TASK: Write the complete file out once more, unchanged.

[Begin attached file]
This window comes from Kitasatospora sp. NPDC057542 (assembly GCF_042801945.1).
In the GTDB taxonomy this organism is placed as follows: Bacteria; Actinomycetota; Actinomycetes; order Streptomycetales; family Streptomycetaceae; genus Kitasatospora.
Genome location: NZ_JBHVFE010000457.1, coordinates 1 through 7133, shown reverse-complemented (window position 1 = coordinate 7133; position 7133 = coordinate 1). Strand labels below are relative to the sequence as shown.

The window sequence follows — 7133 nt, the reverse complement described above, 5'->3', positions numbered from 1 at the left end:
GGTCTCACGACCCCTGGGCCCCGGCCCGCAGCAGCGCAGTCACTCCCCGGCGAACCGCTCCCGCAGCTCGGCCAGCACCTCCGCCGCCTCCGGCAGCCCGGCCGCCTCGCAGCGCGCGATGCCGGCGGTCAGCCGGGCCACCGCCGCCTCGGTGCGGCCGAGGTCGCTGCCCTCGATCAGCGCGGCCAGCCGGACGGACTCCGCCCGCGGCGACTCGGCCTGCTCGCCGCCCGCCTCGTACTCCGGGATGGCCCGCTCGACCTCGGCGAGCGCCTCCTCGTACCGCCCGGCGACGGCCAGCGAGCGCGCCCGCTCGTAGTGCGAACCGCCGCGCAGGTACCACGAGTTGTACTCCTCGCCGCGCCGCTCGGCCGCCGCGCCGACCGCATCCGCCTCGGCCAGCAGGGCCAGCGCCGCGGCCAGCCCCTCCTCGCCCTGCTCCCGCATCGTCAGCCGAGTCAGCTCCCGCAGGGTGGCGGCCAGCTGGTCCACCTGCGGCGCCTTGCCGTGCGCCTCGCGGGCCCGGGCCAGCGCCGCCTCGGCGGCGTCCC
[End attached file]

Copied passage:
This window comes from Kitasatospora sp. NPDC057542 (assembly GCF_042801945.1).
In the GTDB taxonomy this organism is placed as follows: Bacteria; Actinomycetota; Actinomycetes; order Streptomycetales; family Streptomycetaceae; genus Kitasatospora.
Genome location: NZ_JBHVFE010000457.1, coordinates 1 through 7133, shown reverse-complemented (window position 1 = coordinate 7133; position 7133 = coordinate 1). Strand labels below are relative to the sequence as shown.

The window sequence follows — 7133 nt, the reverse complement described above, 5'->3', positions numbered from 1 at the left end:
GGTCTCACGACCCCTGGGCCCCGGCCCGCAGCAGCGCAGTCACTCCCCGGCGAACCGCTCCCGCAGCTCGGCCAGCACCTCCGCCGCCTCCGGCAGCCCGGCCGCCTCGCAGCGCGCGATGCCGGCGGTCAGCCGGGCCACCGCCGCCTCGGTGCGGCCGAGGTCGCTGCCCTCGATCAGCGCGGCCAGCCGGACGGACTCCGCCCGCGGCGACTCGGCCTGCTCGCCGCCCGCCTCGTACTCCGGGATGGCCCGCTCGACCTCGGCGAGCGCCTCCTCGTACCGCCCGGCGACGGCCAGCGAGCGCGCCCGCTCGTAGTGCGAACCGCCGCGCAGGTACCACGAGTTGTACTCCTCGCCGCGCCGCTCGGCCGCCGCGCCGACCGCATCCGCCTCGGCCAGCAGGGCCAGCGCCGCGGCCAGCCCCTCCTCGCCCTGCTCCCGCATCGTCAGCCGAGTCAGCTCCCGCAGGGTGGCGGCCAGCTGGTCCACCTGCGGCGCCTTGCCGTGCGCCTCGCGGGCCCGGGCCAGCGCCGCCTCGGCGGCGTCCC